Pat Shurmur has set an ego-less tone for the Giants by retaining some solid assistant coaches from Ben McAdoo’s previous staff, rather than simply cleaning house because they’re not ‘his guys.’
And Shurmur also said something about offensive coordinator Mike Shula’s role in Thursday’s official release announcing the Giants’ full new staff that embodied the team-first culture the coach is trying to create.
“He’ll assume all the roles that any offensive coordinator would have,” Shurmur said of Shula, “and he’d obviously be in position to call it, if need be.”
Shula call plays? Well, no. That’s the plan. Shurmur said on Jan. 26, the day he was officially introduced as head coach, “I do plan to call the plays, yes.” And Shurmur, therefore, didn’t have to leave the door open that Shula could take over the offense in a game at some point. He could have marked his turf, drawn a line in the sand, said nothing at all.
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But he didn’t. He left open the possibility that, depending on the situation or opponent or how full Shurmur’s plate gets, that sure, Shula could end up with the play sheet on occasion.
It’s simply a softer tone to a conversation that can quickly get out of control when seasons go south. Just ask Ben McAdoo.
McAdoo, through 2016 and early 2017, often vehemently defended his ability to call plays in games and continue managing the big picture as a head coach, as well. No doubt any coach at this level knows his stuff and takes pride in his area of expertise, but by the time McAdoo relinquished play-calling duties to OC Mike Sullivan in Week 6 at Denver last season, the Giants were already 0-5 and it was too late.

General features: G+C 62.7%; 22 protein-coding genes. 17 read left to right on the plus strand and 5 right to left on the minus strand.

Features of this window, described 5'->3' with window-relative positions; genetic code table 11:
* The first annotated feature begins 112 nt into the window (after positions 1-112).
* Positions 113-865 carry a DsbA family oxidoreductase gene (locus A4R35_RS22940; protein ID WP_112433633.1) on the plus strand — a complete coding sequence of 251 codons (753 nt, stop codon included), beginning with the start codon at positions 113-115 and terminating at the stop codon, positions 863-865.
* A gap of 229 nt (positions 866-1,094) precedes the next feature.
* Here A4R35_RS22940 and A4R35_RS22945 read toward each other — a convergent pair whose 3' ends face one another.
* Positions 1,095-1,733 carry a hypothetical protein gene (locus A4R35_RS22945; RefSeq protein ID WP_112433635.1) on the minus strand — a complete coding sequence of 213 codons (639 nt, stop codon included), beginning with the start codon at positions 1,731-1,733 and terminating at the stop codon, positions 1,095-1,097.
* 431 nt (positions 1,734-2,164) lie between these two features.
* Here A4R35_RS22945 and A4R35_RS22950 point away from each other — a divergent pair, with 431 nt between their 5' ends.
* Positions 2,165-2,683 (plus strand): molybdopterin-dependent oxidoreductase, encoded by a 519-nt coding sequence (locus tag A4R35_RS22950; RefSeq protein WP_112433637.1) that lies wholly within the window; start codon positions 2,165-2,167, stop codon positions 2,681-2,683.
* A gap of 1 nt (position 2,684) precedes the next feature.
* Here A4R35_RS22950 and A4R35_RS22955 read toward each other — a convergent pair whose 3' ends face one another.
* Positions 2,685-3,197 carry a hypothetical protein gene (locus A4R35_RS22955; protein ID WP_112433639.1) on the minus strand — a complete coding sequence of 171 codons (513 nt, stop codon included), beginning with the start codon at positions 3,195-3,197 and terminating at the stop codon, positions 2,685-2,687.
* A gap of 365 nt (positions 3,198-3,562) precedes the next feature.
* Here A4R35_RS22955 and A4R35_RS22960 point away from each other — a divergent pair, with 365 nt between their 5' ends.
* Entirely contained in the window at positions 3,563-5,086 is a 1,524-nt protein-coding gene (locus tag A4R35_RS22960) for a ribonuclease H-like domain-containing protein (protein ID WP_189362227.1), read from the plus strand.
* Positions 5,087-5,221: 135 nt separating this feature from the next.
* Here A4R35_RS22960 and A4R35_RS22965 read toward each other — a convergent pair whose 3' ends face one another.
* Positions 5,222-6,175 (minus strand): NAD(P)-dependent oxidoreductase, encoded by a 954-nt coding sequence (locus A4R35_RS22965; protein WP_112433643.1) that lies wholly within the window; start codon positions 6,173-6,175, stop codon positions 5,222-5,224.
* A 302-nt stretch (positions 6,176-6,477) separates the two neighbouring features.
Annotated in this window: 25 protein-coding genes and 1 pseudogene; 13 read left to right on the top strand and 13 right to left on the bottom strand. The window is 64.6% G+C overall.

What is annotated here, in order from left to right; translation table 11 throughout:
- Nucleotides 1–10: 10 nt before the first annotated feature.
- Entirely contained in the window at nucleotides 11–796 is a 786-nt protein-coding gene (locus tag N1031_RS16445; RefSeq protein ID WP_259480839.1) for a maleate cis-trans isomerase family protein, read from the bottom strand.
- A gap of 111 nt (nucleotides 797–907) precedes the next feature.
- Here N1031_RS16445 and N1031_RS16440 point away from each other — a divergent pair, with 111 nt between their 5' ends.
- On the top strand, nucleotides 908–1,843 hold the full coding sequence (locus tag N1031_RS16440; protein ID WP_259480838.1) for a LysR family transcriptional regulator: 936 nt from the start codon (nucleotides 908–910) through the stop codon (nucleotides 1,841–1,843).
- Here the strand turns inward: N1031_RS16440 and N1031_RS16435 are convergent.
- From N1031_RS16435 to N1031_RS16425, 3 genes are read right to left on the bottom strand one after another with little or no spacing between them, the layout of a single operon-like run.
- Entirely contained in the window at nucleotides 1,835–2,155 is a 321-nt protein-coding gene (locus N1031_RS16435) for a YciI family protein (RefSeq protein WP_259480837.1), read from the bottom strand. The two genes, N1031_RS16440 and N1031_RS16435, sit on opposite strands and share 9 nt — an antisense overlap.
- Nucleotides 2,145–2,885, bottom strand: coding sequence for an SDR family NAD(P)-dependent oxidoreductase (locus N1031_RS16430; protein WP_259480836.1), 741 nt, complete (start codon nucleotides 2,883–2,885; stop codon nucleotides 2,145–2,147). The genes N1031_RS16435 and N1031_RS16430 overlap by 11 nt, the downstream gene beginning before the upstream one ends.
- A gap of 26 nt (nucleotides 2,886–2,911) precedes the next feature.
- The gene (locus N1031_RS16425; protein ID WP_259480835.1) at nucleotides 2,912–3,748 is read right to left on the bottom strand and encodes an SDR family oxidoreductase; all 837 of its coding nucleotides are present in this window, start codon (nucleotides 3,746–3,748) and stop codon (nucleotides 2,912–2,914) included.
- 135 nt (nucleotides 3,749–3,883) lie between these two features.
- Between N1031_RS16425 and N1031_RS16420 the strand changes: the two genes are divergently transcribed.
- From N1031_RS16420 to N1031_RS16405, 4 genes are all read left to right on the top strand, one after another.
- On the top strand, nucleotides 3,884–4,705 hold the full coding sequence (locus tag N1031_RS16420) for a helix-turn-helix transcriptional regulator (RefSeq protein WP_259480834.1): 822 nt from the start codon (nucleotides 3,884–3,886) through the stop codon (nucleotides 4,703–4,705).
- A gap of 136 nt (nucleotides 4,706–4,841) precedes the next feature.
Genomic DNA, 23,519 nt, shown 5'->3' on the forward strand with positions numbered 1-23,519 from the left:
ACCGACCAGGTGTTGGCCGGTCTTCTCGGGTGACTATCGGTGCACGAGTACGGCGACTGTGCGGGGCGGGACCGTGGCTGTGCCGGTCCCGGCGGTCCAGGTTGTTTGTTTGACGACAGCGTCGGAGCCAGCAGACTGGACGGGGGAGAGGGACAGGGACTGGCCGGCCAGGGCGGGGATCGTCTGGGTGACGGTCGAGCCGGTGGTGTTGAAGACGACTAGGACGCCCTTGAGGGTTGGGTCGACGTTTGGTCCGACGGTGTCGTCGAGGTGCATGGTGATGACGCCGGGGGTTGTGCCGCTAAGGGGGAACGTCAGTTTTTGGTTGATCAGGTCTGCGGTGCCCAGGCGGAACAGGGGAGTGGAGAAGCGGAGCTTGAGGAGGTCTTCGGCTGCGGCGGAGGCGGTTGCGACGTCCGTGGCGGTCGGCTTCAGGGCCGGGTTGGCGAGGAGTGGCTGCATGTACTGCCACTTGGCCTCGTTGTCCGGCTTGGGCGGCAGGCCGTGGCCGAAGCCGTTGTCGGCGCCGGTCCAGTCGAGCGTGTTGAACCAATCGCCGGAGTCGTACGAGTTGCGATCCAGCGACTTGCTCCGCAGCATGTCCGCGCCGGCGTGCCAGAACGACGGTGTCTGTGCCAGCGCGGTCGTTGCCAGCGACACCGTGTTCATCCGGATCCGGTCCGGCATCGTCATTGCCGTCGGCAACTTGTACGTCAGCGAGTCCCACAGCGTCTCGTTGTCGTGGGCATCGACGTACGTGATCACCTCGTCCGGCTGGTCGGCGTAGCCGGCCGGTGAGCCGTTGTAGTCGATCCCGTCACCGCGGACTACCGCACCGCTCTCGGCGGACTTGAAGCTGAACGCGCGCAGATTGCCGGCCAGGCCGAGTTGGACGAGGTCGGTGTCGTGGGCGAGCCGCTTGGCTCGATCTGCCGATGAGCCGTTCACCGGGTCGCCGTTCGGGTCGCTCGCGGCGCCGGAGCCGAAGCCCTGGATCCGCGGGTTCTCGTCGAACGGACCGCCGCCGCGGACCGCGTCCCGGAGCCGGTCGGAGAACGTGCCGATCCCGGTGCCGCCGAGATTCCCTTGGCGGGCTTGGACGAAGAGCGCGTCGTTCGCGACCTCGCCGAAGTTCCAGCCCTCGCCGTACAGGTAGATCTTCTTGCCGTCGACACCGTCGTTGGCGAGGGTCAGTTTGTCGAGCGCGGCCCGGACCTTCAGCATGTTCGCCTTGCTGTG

Now Shurmur, McAdoo’s successor, will attempt the same juggling act of simultaneously calling plays and running the entire team. It might work; it might be too much. It just seemed significant on Thursday that Shurmur wasn’t scared of the potential that it might be necessary for him to ask for some help sometime down the road.
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Plus, while Shula was the Giants’ Plan B behind Vikings QB coach Kevin Stefanski — who was blocked from interviewing by the same Vikings team that lost its offensive coordinator, Shurmur, to the Giants — Shurmur said he has “known Mike a very long time” and that the two men “share a vision” on how to run an NFL offense.
Shula, therefore, will play a primary role in devising game plans, as well as working with the QBs.
“He’s done an outstanding job developing and working with quarterbacks,” Shurmur said of Shula in the team release. “He was the offensive coordinator of a team that was recently playing in the Super Bowl. They’ve done an excellent job on offense in Carolina. We share a vision in terms of what we want to do offensively. We’re excited that he’ll be with us. He’ll be the offensive coordinator and also work with the quarterbacks.”